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Ocasio-Cortez finds herself on same side as Trump regarding the Federal Reserve

Key Points
  • "I know I'm a supply side conservative and so forth, but I want to note in the hearings yesterday with Fed Chairman Jay Powell, it was Ms. AOC who asked him about the Phillips curve," Kudlow says.
  • "I've got to give her high marks for that. She got that out of the chairman. By the way, that's been my position. That's been the president's position. Strong growth does not cause higher inflation," Kudlow said.
  • The Phillips curve is a mechanism that suggests a lower unemployment rate will lead to stronger inflationary pressures. However, that relationship has deteriorated in recent years.
U.S. Rep. Alexandria Ocasio-Cortez (D-NY), speaks at the 2019 National Action Network National Convention in New York, April 5, 2019.
Lucas Jackson | Reuters

National Economic Council Director Larry Kudlow praised Democratic Rep. Alexandria Ocasio-Cortez on Thursday after the left-wing lawmaker from New York urged Federal Reserve Chair Jerome Powell to keep monetary policy loose because inflation was not an issue, something that President Donald Trump and his administration have been pushing for.

"I know I'm a supply side conservative and so forth, but I want to note in the hearings yesterday with Fed Chairman Jay Powell, it was Ms. AOC who asked him about the Phillips curve," Kudlow told Fox News on Thursday. "Why is rising growth and low unemployment bad? Why does that cause higher inflation and interest rates? Powell said 'well, you're right. That thing hasn't worked in decades.'"

"I've got to give her high marks for that. She got that out of the chairman. By the way, that's been my position. That's been the president's position. Strong growth does not cause higher inflation," Kudlow said, adding he would like to discuss "supply-side economics" with Ocasio-Cortez in the future.

VIDEO5:0005:00
Economy can sustain lower jobless rate than we thought, says Fed's Powell

The Phillips curve is a mechanism that suggests a lower unemployment rate will lead to stronger inflationary pressures. However, that relationship has deteriorated in recent years as inflation remains muted and the U.S. unemployment rate sits at 3.7%, around a 50-year low. The curve has been a part of the Fed's policymaking process for decades.

Powell testified in front of the House Financial Services Committee on Wednesday. During the Q&A portion, Ocasio-Cortez said economists "are increasingly worried" that the Phillips curve is "no longer describing what is happening in today's economy." She then asked Powell if the Fed was considering this deteriorating relationship between inflation and unemployment.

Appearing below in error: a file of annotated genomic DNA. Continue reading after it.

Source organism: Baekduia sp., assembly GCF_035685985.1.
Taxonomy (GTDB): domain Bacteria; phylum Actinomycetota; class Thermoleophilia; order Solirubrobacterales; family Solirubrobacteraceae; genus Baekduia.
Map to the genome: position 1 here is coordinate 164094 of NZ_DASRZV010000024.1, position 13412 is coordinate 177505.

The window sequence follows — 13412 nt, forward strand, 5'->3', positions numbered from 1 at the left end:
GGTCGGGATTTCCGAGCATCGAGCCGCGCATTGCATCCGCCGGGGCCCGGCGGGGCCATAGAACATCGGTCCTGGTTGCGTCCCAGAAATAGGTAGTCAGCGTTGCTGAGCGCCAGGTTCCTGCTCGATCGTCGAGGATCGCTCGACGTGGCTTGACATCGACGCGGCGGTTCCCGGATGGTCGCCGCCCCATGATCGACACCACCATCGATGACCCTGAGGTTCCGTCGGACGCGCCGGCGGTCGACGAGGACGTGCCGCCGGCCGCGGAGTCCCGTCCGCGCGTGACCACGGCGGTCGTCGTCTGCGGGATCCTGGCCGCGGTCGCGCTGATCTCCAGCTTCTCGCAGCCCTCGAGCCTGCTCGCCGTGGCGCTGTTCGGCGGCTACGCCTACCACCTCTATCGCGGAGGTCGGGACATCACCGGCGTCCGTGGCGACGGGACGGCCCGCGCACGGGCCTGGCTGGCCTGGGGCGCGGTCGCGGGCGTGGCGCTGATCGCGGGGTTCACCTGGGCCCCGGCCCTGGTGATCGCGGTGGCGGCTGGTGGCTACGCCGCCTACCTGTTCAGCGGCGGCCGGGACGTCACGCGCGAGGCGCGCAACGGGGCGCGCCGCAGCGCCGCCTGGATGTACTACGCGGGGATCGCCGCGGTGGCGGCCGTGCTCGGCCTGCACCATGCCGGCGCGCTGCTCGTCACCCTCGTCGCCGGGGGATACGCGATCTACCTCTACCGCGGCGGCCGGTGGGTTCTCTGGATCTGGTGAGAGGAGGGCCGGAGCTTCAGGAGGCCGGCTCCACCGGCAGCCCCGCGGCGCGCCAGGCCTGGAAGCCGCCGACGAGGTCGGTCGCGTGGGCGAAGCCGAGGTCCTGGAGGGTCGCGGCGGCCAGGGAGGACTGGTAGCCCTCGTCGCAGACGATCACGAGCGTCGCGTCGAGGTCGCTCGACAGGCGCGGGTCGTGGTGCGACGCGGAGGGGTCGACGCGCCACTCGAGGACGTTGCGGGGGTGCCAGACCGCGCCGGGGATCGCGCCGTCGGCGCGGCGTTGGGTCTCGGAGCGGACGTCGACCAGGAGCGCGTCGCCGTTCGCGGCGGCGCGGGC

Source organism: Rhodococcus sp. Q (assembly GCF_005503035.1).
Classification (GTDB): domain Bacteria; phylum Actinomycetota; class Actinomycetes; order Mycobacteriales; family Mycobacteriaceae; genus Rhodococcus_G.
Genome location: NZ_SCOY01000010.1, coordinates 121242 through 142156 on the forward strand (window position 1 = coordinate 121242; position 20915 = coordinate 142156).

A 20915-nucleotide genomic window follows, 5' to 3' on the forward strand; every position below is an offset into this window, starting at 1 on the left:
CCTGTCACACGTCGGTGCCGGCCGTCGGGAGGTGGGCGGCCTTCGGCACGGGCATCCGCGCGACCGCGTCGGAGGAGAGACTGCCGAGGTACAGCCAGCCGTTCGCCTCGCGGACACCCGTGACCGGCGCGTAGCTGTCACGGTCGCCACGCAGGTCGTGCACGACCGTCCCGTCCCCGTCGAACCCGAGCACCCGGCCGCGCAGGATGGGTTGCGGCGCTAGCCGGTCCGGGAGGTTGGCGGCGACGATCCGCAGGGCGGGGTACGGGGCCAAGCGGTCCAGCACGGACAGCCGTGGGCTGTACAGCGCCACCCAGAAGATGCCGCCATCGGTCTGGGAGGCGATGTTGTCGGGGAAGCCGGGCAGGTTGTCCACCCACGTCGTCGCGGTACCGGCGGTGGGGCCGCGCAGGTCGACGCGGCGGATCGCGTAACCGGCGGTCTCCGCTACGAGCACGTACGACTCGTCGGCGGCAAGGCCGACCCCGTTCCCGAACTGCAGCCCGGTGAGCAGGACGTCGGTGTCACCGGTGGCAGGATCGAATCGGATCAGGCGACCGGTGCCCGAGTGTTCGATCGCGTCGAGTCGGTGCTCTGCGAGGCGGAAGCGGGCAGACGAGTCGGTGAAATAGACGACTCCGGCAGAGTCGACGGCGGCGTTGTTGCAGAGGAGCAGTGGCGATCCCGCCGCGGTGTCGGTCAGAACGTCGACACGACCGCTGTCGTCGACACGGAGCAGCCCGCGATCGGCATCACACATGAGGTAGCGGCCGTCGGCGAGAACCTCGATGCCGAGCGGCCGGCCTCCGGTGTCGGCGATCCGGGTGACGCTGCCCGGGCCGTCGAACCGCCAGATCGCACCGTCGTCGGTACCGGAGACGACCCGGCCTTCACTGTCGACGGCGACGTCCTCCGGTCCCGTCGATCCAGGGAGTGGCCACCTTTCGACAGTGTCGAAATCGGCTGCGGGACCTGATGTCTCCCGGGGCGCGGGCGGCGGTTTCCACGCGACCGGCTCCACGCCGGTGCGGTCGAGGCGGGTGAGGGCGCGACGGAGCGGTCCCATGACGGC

Powell responded in the affirmative, noting: "We have learned that the economy can sustain much lower unemployment than we thought without troubling levels of inflation."

Ocasio-Cortez's questioning showcased a rare moment of agreement between the lawmaker and the Trump administration. Since last year, Trump has urged the Fed to keep rates lower, noting that tighter monetary policy would hinder economic growth as well as corporate profits.

While Ocasio-Cortez's questioning of Powell suggests she also believes the Fed shouldn't tighten monetary policy right now, she also had another motive. Some economic policies of the politically left are often shot down by Republicans on fears they would cause inflation.

"Do you think that could have implications in terms of policymaking? That there is perhaps room for increased tolerance of policies that have historically been thought to drive inflation?" Ocasio-Cortez asked Powell. "One of the arguments about minimum wage or other policies that directly target middle-class Americans is that they could drive inflation."

Powell responded by saying the Fed has learned "that downward pressure on inflation around the globe and in here is stronger than we thought."

It is increasingly likely the Fed will lower rates this month. Powell testified Wednesday that "crosscurrents" from weak economic activity overseas and lingering trade tensions are dampening the U.S. economic outlook, bolstering expectations for a rate cut.

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